There’s something undeniable about a good pop song. Cloud Nothings know how to write them. It may just be the lo-fi quality of the recording that, like a back-dated tintype photo, makes these songs seem classic, but even so, they work and they’re good. These quick and noisy pop songs continue in your head like melodies you’ve known forever and will always be singing.
Cloud Nothings is really one guy, Dylan Blandi, a 19 year-old from Cleveland (though he put together a band for touring). Last year, he released a home-recorded eight-song EP called Turning On followed by another EP and a split cassette. This year’s Turning On is a compilation of all of these releases on his new label home, Carpark. The original EP was so good on its own that I’m not sure this compilation is an improvement except in terms of completion. The addition of the newer songs disrupts the consistency of the sound and doesn’t make improvements.
The success of Cloud Nothings is an interesting mix of opposites: the best songs have a fast punk urgency that meets up with a lazy, laidback delivery, like if a pop punk band got stoned right before going on stage. The opening track, “Can’t Stay Awake”, is emblematic. Over a forward marching guitar riff, Blandi sings about being unable to stay awake. The verse is syncopated, like it’s falling down where it stands, but then the chorus continuously builds up to regain energy. The lo-fi fuzziness that washes over all the instruments, especially blending the guitars and vocals, adds to the hazy mellowness of the recording while also providing an edge. This may seem paradoxical, but Cloud Nothings finds a way to sound both edgy and calm at the same time.
The original closer of the Turning On EP, “Real Thing”, repeats the same fast-paced formula as “Can’t Stay Awake”. The riff is jerky, almost post-punk, except that it ties itself to an easy singalong chorus. Blandi often structures his songs so that the verse has an almost chant-like quality that vamps until the overwhelming payoff of the chorus takes over. “Hey Cool Kid”, one of the tracks that was floating around the Internet earlier this year, shifts this formula a bit. The verse has an interesting chant, but during the chorus the vocals and guitar break down rather than peaking with a consistently strumming noise. Being a one-man recording project of course admits imperfections, especially in time. Perhaps this is why the songs sometimes sound like they are falling off to sleep, but the looseness is excusable when the song writing is so tight. There are no extraneous parts.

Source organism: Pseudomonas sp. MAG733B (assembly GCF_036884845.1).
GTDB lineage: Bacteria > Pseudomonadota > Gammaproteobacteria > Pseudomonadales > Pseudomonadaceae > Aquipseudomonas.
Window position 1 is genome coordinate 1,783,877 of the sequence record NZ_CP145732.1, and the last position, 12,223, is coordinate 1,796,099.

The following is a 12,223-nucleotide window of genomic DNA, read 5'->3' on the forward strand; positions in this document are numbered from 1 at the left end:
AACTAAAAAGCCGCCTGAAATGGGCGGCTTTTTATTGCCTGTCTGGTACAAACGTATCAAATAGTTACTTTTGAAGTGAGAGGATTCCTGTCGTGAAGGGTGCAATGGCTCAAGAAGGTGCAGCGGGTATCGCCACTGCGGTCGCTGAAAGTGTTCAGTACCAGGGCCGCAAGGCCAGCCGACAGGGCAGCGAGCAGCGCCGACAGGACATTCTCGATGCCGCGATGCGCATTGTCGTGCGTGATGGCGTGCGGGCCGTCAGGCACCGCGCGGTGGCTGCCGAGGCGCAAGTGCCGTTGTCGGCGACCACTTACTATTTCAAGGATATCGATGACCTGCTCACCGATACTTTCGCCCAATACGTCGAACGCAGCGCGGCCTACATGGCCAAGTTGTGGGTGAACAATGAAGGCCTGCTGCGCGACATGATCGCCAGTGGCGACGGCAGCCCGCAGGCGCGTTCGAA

The sound of the first eight songs is cohesive without being repetitive, which is a common problem with power-pop and punky lo-fi bands. Cloud Nothings often reveal a debt to ‘50s and ‘60s classic pop tunes, and these little retro tweaks are nice, but when they overtake the song it’s no good. This is the case on the first song to come after the original EP, “Strummin”—the weakest track on the album. The fuzzy mess that made the sound warm up to now is relegated to the vocals alone. This retroactively forces you to think that the lo-fi quality was only an added effect. When the guitars are clean and only the vocals are distorted, Blandi sounds like Julian Casablancas singing for Weezer. This is exactly what happens: the song ends with Blandi crooning his way through a refrain in a Strokesy manner, really compromising his sound.
Luckily, the sound of this one song is dropped for the remainder of the album. The next three songs, “My Little Raygun”, “I Am Rooftop”, and “Morgan”, return to the noisy mix of fun pop that worked well with the first eight tracks, with a slight tweak. Blandi now has a bit of a Jello Biafra ripple into his voice. The songs are silly; their infectious abstract pop brings to mind the punky pop of the Rezillos. The last song, “Another Man”, finally returns to the sound and song style that made the first eight tracks so good. It’s a good sendoff for the compilation since it reminds you what Cloud Nothings do so well.
The fact that Cloud Nothings wander around in their aesthetic over the course of these tracks suggests that Blandi is still searching for his voice. The problem is that he seemed to find it right away and the little differences aren’t improvements. What makes Cloud Nothings one of the best of the lo-fi pop bands around right now is the commitment to writing good pop songs and nothing else. Blandi’s version of this is more interesting than a band like Woods, who use falsetto and folk pretensions to try to disguise as different what is nothing but good pop music.
The band—i.e. Blandi—is young and started off just right. The danger Blandi runs is that he may find himself too enamored with his own songwriting and clever amalgamation of pop hooks (à la Weezer). It’s hard to capitalize on early promise. Although pop music allows for development, it is ultimately beholden to a simple form. Now, the question is whether Cloud Nothings will stick to a consistent and good sound for the full length expected to appear this winter.
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